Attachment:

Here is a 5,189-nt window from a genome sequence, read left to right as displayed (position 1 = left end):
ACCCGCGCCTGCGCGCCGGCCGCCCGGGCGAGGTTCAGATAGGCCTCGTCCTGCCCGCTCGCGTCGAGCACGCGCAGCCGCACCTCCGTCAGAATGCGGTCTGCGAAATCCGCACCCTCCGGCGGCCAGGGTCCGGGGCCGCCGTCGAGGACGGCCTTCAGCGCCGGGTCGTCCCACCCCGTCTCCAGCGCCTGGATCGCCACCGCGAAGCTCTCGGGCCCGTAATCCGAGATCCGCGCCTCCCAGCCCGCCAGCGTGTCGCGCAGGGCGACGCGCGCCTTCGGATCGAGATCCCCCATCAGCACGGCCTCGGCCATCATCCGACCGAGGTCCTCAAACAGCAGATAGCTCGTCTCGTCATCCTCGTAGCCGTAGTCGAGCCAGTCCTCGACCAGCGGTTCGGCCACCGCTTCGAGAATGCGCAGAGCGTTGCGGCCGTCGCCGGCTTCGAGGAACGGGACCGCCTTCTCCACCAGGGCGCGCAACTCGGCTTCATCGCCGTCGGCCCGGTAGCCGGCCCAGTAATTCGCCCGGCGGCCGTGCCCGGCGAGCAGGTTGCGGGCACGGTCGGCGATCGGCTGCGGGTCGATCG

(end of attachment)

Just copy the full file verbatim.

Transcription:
Here is a 5,189-nt window from a genome sequence, read left to right as displayed (position 1 = left end):
ACCCGCGCCTGCGCGCCGGCCGCCCGGGCGAGGTTCAGATAGGCCTCGTCCTGCCCGCTCGCGTCGAGCACGCGCAGCCGCACCTCCGTCAGAATGCGGTCTGCGAAATCCGCACCCTCCGGCGGCCAGGGTCCGGGGCCGCCGTCGAGGACGGCCTTCAGCGCCGGGTCGTCCCACCCCGTCTCCAGCGCCTGGATCGCCACCGCGAAGCTCTCGGGCCCGTAATCCGAGATCCGCGCCTCCCAGCCCGCCAGCGTGTCGCGCAGGGCGACGCGCGCCTTCGGATCGAGATCCCCCATCAGCACGGCCTCGGCCATCATCCGACCGAGGTCCTCAAACAGCAGATAGCTCGTCTCGTCATCCTCGTAGCCGTAGTCGAGCCAGTCCTCGACCAGCGGTTCGGCCACCGCTTCGAGAATGCGCAGAGCGTTGCGGCCGTCGCCGGCTTCGAGGAACGGGACCGCCTTCTCCACCAGGGCGCGCAACTCGGCTTCATCGCCGTCGGCCCGGTAGCCGGCCCAGTAATTCGCCCGGCGGCCGTGCCCGGCGAGCAGGTTGCGGGCACGGTCGGCGATCGGCTGCGGGTCGATCG